To find the rate of change of the distance between the two objects we used the derivative of Pythagorean formula (see wiki). We substituted in the displacements for both objects into the formula and their velocities to find dz/dt (the related rate of the distance between the two objects with respect to time).

We choose to repeat this process for three separate points to see how accurate and consistent our answers were.

After completeing our project we determined that there was very little human error in our experiment because all three final answers were only one tenth different from one another.
***See WikiWork problem for full explination of calculations.***

Final Problem (one last time):
What is the rate at which the distance between the two objects is increasing? The velocity of the bowling ball is 37.957 inches per second. The velocity of the marble is 43.52 inches per second.

***Please see our WikiWork page to see the calculations and solution to this problem***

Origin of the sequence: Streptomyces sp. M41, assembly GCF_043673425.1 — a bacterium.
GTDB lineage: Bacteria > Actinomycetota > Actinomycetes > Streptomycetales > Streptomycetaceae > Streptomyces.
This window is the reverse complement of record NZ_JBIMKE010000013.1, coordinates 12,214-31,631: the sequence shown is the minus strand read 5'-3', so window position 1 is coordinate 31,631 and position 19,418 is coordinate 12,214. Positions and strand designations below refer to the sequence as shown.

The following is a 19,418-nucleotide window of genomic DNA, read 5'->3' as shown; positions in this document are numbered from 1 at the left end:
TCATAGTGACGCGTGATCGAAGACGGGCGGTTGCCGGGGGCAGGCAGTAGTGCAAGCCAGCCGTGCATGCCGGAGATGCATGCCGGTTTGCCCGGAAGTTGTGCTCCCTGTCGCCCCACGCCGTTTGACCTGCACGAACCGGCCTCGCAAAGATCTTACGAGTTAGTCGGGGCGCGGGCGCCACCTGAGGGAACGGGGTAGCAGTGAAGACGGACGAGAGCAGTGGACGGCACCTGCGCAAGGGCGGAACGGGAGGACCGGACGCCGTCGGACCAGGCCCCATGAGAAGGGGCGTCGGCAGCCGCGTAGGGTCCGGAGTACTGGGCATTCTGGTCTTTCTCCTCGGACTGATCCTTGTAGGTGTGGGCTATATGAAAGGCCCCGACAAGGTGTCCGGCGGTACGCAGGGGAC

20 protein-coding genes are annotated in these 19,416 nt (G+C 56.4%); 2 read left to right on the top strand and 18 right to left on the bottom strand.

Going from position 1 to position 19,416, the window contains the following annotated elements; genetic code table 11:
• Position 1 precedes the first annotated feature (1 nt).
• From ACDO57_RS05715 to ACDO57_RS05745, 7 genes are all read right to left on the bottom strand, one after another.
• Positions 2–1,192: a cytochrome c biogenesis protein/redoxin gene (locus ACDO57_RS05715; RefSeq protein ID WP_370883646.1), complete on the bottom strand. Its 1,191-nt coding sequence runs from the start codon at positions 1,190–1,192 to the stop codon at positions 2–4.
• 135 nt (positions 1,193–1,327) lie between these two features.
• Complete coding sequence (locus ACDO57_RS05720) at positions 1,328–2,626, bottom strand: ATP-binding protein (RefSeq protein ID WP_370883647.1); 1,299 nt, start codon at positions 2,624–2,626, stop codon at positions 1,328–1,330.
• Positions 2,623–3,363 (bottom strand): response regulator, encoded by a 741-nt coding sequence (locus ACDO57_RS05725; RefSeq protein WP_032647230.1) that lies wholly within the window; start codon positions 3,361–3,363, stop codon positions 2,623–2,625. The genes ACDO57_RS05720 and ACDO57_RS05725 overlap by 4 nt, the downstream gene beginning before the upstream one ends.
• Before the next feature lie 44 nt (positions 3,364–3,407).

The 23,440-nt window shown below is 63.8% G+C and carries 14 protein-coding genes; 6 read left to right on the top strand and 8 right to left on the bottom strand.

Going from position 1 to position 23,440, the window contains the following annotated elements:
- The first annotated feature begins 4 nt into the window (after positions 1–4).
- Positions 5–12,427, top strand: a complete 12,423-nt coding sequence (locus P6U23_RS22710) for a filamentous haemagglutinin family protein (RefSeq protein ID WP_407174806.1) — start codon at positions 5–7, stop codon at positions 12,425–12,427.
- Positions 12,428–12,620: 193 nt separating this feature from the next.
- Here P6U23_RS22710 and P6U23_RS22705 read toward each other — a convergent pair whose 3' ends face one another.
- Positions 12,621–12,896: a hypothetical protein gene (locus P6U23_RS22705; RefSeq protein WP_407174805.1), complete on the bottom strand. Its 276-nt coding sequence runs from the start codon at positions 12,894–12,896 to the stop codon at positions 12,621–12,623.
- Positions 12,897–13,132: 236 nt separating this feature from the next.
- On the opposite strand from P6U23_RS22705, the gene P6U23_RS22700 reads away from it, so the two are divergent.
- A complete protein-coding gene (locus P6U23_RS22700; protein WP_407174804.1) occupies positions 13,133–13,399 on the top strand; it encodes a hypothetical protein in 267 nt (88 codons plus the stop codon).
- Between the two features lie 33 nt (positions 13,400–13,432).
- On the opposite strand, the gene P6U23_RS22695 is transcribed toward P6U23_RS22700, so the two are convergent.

Final Project: The Related Rates Time Machine

Group 4
Nom de plumes: babar, WinnPlot, Tubby.

The purpose of this Final Project was to create a unique related rates problem from a real world situation and then solve this problem, thus expanding our knowledge of related rates, and their application in the real world.

image source:

Young Freddy Newton was trying to make it big in the stock market, and decided to build a time machine (see image) so he would be sure to buy the right Stock. Unfortunately the time machine malfunctioned sending Freddy into a ripple of time and space and landing him in the land of dinosaurs with only a bendy straw in his possession. Freddy was so thirsty upon arrival but could not find any clean water. Finally after three weeks of wandering the land aimlessly Freddy came upon a bowl, that we assume is a half-sphere filled with prehistoric sludge. It had a volume of 355cubic centimeters and a radius at the top of 6.75centimeters. It takes him 22.65 seconds to consume the sludge. Freddy uses his handy dandy bendy straw to drink the sludge for sustenance. We are going to assume that he drinks at a constant rate. Below is a video of this event: